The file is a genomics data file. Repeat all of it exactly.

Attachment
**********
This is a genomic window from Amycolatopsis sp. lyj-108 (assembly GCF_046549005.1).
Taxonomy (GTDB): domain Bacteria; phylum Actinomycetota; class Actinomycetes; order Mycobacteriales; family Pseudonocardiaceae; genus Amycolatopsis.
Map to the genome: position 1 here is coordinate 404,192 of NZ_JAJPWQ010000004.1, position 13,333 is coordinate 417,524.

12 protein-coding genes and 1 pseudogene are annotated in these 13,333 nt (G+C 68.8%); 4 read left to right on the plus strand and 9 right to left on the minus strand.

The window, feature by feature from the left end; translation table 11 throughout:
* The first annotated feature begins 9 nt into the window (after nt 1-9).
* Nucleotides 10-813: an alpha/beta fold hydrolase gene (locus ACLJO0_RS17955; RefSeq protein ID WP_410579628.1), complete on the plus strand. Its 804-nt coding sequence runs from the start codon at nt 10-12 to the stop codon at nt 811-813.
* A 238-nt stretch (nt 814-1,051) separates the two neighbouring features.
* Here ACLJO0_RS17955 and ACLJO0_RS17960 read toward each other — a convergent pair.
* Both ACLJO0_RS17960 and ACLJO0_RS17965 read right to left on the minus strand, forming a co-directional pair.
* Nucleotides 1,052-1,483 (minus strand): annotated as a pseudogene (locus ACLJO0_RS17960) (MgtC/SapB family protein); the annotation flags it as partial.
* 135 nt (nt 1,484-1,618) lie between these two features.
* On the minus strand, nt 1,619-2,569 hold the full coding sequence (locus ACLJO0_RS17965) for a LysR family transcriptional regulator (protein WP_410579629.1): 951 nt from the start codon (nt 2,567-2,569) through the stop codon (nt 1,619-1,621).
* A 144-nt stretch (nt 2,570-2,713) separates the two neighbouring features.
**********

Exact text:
This is a genomic window from Amycolatopsis sp. lyj-108 (assembly GCF_046549005.1).
Taxonomy (GTDB): domain Bacteria; phylum Actinomycetota; class Actinomycetes; order Mycobacteriales; family Pseudonocardiaceae; genus Amycolatopsis.
Map to the genome: position 1 here is coordinate 404,192 of NZ_JAJPWQ010000004.1, position 13,333 is coordinate 417,524.

12 protein-coding genes and 1 pseudogene are annotated in these 13,333 nt (G+C 68.8%); 4 read left to right on the plus strand and 9 right to left on the minus strand.

The window, feature by feature from the left end; translation table 11 throughout:
* The first annotated feature begins 9 nt into the window (after nt 1-9).
* Nucleotides 10-813: an alpha/beta fold hydrolase gene (locus ACLJO0_RS17955; RefSeq protein ID WP_410579628.1), complete on the plus strand. Its 804-nt coding sequence runs from the start codon at nt 10-12 to the stop codon at nt 811-813.
* A 238-nt stretch (nt 814-1,051) separates the two neighbouring features.
* Here ACLJO0_RS17955 and ACLJO0_RS17960 read toward each other — a convergent pair.
* Both ACLJO0_RS17960 and ACLJO0_RS17965 read right to left on the minus strand, forming a co-directional pair.
* Nucleotides 1,052-1,483 (minus strand): annotated as a pseudogene (locus ACLJO0_RS17960) (MgtC/SapB family protein); the annotation flags it as partial.
* 135 nt (nt 1,484-1,618) lie between these two features.
* On the minus strand, nt 1,619-2,569 hold the full coding sequence (locus ACLJO0_RS17965) for a LysR family transcriptional regulator (protein WP_410579629.1): 951 nt from the start codon (nt 2,567-2,569) through the stop codon (nt 1,619-1,621).
* A 144-nt stretch (nt 2,570-2,713) separates the two neighbouring features.